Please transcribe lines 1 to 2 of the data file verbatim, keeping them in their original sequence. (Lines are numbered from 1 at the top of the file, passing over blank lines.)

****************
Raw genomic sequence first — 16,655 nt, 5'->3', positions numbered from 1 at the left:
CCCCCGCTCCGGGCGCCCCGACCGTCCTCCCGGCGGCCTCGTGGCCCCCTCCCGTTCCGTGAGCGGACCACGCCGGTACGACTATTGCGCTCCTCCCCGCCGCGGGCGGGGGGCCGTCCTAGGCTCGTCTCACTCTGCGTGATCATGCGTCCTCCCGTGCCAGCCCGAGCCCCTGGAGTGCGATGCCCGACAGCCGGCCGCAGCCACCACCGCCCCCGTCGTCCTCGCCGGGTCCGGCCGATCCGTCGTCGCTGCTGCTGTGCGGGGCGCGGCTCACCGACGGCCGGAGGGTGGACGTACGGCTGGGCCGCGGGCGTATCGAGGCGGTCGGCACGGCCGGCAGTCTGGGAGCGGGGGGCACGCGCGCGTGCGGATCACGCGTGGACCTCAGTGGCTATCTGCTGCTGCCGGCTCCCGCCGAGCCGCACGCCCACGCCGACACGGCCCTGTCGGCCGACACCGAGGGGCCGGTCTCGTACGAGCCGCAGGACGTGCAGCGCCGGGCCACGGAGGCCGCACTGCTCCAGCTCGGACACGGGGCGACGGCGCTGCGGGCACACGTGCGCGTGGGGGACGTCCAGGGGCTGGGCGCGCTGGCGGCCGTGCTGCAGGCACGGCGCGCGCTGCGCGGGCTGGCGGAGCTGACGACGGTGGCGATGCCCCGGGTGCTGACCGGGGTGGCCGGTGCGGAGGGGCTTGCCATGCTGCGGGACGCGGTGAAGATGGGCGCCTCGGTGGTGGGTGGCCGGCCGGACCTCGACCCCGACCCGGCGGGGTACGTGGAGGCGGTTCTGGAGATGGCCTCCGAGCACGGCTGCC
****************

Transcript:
Raw genomic sequence first — 16,655 nt, 5'->3', positions numbered from 1 at the left:
CCCCCGCTCCGGGCGCCCCGACCGTCCTCCCGGCGGCCTCGTGGCCCCCTCCCGTTCCGTGAGCGGACCACGCCGGTACGACTATTGCGCTCCTCCCCGCCGCGGGCGGGGGGCCGTCCTAGGCTCGTCTCACTCTGCGTGATCATGCGTCCTCCCGTGCCAGCCCGAGCCCCTGGAGTGCGATGCCCGACAGCCGGCCGCAGCCACCACCGCCCCCGTCGTCCTCGCCGGGTCCGGCCGATCCGTCGTCGCTGCTGCTGTGCGGGGCGCGGCTCACCGACGGCCGGAGGGTGGACGTACGGCTGGGCCGCGGGCGTATCGAGGCGGTCGGCACGGCCGGCAGTCTGGGAGCGGGGGGCACGCGCGCGTGCGGATCACGCGTGGACCTCAGTGGCTATCTGCTGCTGCCGGCTCCCGCCGAGCCGCACGCCCACGCCGACACGGCCCTGTCGGCCGACACCGAGGGGCCGGTCTCGTACGAGCCGCAGGACGTGCAGCGCCGGGCCACGGAGGCCGCACTGCTCCAGCTCGGACACGGGGCGACGGCGCTGCGGGCACACGTGCGCGTGGGGGACGTCCAGGGGCTGGGCGCGCTGGCGGCCGTGCTGCAGGCACGGCGCGCGCTGCGCGGGCTGGCGGAGCTGACGACGGTGGCGATGCCCCGGGTGCTGACCGGGGTGGCCGGTGCGGAGGGGCTTGCCATGCTGCGGGACGCGGTGAAGATGGGCGCCTCGGTGGTGGGTGGCCGGCCGGACCTCGACCCCGACCCGGCGGGGTACGTGGAGGCGGTTCTGGAGATGGCCTCCGAGCACGGCTGCC